1. Family
2. Co-workers
3. Networking/business contacts
4. Good friends who know a bit about you
5. REALLY good friends who know a lot about you
6. BFFs who know so many of your secrets that they could write your biography

You probably wouldn’t share a juicy detail you told your BFF with your cousin, would you? Different kinds of updates will resonate with different individuals in your life. This is exactly why lists exist. Use them.

Advertising

3. Disable Annoying Emails and Notifications that Distract You from What’s Important

Don’t think those brief excursions to Facebook in the middle of the day add up? Allow me to prove you wrong. Let’s assume you open the FB app on your phone twenty times per day to check your notifications. For the sake of example, let’s say you end up browsing for three minutes per log-in:

20 log-ins per day X 3 minutes per log-in = 60 minutes per day

Do that every day for a week, and you would be out seven hours per week. I know it might not feel like a big deal when you check your phone in the middle of the day, but that time can add up if you get carried away with it. If you’d like to remove the temptation of instant notifications, simply follow the instructions at the help articles linked below:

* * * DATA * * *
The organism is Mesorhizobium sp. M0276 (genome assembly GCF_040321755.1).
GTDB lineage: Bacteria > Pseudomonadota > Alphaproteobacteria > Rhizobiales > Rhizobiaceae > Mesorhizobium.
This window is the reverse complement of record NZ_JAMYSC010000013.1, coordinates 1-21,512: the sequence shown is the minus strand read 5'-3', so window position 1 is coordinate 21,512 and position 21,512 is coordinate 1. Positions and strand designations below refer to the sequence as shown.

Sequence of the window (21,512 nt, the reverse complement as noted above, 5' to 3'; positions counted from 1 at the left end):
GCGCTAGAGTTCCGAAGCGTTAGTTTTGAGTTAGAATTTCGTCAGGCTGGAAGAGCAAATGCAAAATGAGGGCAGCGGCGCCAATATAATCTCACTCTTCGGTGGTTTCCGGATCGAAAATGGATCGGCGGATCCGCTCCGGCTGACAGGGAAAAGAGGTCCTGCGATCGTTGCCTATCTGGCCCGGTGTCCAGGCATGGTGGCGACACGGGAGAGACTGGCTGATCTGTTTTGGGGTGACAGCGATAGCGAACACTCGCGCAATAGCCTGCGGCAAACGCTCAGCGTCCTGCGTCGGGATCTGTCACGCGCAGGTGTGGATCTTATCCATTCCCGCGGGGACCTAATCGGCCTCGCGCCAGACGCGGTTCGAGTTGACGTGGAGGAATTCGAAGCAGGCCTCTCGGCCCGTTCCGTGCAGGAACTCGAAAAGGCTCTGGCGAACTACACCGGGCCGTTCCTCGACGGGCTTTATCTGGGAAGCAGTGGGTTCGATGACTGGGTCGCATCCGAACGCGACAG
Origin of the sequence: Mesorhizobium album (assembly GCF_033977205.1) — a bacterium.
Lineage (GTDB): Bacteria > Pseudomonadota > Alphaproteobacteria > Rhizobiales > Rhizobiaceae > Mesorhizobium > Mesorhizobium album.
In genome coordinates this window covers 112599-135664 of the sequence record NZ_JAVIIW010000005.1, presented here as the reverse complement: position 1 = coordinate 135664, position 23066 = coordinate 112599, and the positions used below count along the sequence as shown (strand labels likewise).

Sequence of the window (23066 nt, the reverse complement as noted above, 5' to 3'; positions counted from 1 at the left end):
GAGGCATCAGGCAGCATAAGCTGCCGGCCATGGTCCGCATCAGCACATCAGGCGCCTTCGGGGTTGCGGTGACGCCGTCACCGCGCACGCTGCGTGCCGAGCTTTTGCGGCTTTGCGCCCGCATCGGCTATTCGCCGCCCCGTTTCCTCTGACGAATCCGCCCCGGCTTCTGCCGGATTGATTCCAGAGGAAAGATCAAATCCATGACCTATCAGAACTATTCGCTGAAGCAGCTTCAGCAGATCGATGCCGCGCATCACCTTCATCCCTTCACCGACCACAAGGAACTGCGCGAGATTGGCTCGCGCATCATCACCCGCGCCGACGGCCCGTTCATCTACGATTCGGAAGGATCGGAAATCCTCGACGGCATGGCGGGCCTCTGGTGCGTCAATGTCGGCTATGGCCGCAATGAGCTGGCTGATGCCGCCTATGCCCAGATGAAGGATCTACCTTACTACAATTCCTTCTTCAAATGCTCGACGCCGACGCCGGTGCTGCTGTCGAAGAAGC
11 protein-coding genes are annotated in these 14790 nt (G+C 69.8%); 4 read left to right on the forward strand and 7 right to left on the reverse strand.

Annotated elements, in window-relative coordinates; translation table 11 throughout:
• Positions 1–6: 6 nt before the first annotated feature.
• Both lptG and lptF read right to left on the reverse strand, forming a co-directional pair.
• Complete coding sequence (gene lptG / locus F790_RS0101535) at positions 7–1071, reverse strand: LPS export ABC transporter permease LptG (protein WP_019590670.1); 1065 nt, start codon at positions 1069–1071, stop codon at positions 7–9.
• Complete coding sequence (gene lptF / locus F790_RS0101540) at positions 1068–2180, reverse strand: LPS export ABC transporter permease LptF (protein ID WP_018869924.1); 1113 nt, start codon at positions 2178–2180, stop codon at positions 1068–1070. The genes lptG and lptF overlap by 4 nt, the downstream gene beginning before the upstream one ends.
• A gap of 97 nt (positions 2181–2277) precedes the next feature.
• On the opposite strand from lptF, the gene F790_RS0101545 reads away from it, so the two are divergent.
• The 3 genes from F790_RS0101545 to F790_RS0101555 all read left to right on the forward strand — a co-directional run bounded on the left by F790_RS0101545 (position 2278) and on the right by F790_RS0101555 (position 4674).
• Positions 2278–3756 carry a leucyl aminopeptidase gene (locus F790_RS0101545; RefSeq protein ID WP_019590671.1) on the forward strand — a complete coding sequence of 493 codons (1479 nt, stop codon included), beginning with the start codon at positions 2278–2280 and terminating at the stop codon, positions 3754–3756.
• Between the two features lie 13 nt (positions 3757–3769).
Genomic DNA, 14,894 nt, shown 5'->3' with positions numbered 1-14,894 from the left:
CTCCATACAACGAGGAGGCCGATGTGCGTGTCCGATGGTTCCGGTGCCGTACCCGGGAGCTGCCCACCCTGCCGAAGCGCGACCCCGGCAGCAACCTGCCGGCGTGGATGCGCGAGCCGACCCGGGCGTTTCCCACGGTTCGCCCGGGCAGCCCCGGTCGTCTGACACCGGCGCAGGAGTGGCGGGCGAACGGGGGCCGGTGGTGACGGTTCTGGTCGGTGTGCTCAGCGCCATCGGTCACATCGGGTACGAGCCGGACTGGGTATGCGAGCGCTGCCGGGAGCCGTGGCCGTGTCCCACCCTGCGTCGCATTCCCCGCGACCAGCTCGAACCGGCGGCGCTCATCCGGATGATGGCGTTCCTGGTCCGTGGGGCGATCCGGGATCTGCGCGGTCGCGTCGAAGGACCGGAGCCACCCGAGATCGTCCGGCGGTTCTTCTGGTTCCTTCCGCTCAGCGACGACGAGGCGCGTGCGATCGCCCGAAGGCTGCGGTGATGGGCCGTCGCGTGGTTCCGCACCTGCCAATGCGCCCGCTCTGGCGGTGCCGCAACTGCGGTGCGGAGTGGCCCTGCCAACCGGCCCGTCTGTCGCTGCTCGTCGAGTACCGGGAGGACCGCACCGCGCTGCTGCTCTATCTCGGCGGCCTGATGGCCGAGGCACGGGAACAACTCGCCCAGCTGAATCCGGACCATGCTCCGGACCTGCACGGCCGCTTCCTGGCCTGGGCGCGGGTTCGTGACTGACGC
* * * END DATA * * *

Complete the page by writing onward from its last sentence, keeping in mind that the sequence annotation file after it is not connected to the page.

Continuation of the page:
Advertising

I hope these three tips help you make social media less stressful. Don’t feel bad for unfriending people and unsubscribing from updates, because the whole point of social media is to connect with people you care about.

Featured photo credit: Intense woman at work/jseliger2 via flickr.com

More by this author

Daniel Wallen

Freelance Writer

How to Stay Calm and Cool When You Are Extremely Stressful 9 Surprising Benefits of Being Single That No One Has Told You Before 7 Ways To Let Go Of Insecurity In Your Relationship How To Ask A Girl Out And Get A Yes (Almost) Every Time 7 Harsh Truths That Will Improve Your Life

Trending in Productivity

1 8 Ways to Train Your Brain to Learn Faster and Remember More 2 How Exercising Makes You More Productive 3 10 Practical Ways to Drastically Improve Your Time Management Skills 4 15 Highly Successful People Who Failed On Their Way To Success 5 How to Memorize More and Faster Than Other People

Read Next

Advertising
Advertising

Last Updated on September 20, 2018

8 Ways to Train Your Brain to Learn Faster and Remember More

8 Ways to Train Your Brain to Learn Faster and Remember More